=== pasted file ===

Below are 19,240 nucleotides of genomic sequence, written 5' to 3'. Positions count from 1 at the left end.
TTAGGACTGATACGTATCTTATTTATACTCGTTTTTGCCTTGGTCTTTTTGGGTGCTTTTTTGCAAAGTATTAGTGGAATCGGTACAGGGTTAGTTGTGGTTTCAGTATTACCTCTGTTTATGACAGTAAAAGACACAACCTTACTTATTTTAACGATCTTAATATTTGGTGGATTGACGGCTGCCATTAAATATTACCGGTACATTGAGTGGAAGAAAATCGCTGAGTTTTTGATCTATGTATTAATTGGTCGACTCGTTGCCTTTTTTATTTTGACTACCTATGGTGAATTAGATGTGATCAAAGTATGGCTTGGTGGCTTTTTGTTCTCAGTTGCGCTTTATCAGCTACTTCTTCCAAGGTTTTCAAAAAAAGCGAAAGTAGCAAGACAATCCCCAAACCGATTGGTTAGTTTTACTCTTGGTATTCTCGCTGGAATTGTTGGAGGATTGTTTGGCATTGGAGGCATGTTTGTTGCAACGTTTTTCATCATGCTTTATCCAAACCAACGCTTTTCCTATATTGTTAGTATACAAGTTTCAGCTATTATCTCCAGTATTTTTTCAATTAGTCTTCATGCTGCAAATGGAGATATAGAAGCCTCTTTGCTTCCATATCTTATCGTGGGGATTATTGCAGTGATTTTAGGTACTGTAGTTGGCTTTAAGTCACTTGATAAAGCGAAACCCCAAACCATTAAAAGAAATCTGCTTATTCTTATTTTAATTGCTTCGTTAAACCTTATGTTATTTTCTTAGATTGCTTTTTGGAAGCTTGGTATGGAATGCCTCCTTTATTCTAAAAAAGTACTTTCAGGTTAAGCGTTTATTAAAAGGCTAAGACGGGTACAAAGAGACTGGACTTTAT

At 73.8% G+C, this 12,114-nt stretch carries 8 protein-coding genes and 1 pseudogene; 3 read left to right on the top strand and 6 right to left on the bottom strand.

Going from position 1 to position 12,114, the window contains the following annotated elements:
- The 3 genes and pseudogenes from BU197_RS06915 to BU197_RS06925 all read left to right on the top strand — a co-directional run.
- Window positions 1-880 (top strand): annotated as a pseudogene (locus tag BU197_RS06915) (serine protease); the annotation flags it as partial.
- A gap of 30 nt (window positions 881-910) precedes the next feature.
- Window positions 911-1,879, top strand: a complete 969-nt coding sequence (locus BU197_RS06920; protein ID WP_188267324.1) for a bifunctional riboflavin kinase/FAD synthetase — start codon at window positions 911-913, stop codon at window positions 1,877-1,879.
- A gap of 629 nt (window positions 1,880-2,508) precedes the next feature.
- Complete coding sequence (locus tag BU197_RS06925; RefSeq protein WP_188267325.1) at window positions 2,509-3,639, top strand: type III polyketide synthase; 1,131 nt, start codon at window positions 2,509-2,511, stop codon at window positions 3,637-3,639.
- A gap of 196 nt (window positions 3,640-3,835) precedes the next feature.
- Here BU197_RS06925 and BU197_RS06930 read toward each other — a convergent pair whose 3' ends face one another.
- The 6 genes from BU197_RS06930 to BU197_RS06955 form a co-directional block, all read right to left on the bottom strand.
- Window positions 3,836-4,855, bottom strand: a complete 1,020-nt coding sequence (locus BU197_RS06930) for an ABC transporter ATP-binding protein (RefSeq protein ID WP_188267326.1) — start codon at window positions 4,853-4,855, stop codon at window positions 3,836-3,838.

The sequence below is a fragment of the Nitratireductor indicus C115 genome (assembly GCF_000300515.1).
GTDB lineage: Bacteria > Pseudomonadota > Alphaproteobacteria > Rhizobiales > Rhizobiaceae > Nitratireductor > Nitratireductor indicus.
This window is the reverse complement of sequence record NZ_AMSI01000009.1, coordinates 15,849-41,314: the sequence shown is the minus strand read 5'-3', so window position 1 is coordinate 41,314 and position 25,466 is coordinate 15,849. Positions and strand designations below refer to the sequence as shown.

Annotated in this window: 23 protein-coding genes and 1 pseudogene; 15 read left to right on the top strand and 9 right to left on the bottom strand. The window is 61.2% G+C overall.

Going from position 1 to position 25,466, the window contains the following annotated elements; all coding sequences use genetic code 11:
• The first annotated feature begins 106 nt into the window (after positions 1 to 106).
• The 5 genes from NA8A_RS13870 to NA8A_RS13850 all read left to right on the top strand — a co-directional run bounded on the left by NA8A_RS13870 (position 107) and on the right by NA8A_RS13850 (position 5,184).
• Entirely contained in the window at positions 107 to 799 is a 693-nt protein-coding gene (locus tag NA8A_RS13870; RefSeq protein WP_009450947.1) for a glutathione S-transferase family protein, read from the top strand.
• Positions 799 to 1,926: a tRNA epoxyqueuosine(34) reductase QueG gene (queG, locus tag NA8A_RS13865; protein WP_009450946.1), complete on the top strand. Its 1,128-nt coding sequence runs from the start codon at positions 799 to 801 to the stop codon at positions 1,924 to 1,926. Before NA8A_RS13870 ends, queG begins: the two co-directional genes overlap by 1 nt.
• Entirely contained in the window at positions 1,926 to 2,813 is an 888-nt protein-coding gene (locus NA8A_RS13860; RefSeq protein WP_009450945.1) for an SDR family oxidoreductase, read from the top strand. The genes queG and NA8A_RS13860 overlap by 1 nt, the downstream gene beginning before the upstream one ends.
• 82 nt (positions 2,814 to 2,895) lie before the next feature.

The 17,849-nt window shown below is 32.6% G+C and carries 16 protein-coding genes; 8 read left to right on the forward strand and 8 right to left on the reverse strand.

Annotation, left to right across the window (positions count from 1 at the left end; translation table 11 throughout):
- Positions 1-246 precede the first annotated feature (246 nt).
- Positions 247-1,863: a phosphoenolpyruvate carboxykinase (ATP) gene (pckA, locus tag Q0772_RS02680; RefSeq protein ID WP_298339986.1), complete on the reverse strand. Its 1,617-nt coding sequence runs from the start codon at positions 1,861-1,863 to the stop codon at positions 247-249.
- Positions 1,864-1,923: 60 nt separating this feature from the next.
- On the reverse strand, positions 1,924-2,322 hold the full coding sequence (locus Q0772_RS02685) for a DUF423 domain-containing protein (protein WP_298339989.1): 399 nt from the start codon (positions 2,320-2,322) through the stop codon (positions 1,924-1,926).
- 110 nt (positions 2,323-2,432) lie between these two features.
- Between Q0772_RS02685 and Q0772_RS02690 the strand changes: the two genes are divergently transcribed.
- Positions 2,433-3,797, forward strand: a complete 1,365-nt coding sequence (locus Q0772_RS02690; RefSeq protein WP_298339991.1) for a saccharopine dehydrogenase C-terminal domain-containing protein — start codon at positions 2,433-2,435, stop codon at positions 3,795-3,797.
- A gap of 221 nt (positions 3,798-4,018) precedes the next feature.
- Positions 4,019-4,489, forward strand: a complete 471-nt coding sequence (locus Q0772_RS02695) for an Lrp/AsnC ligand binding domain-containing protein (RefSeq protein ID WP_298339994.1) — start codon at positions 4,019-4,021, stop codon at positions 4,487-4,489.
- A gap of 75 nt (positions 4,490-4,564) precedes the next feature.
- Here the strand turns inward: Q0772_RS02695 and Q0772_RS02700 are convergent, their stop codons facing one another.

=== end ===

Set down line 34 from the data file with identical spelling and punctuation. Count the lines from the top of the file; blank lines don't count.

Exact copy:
- Positions 2,433-3,797, forward strand: a complete 1,365-nt coding sequence (locus Q0772_RS02690; RefSeq protein WP_298339991.1) for a saccharopine dehydrogenase C-terminal domain-containing protein — start codon at positions 2,433-2,435, stop codon at positions 3,795-3,797.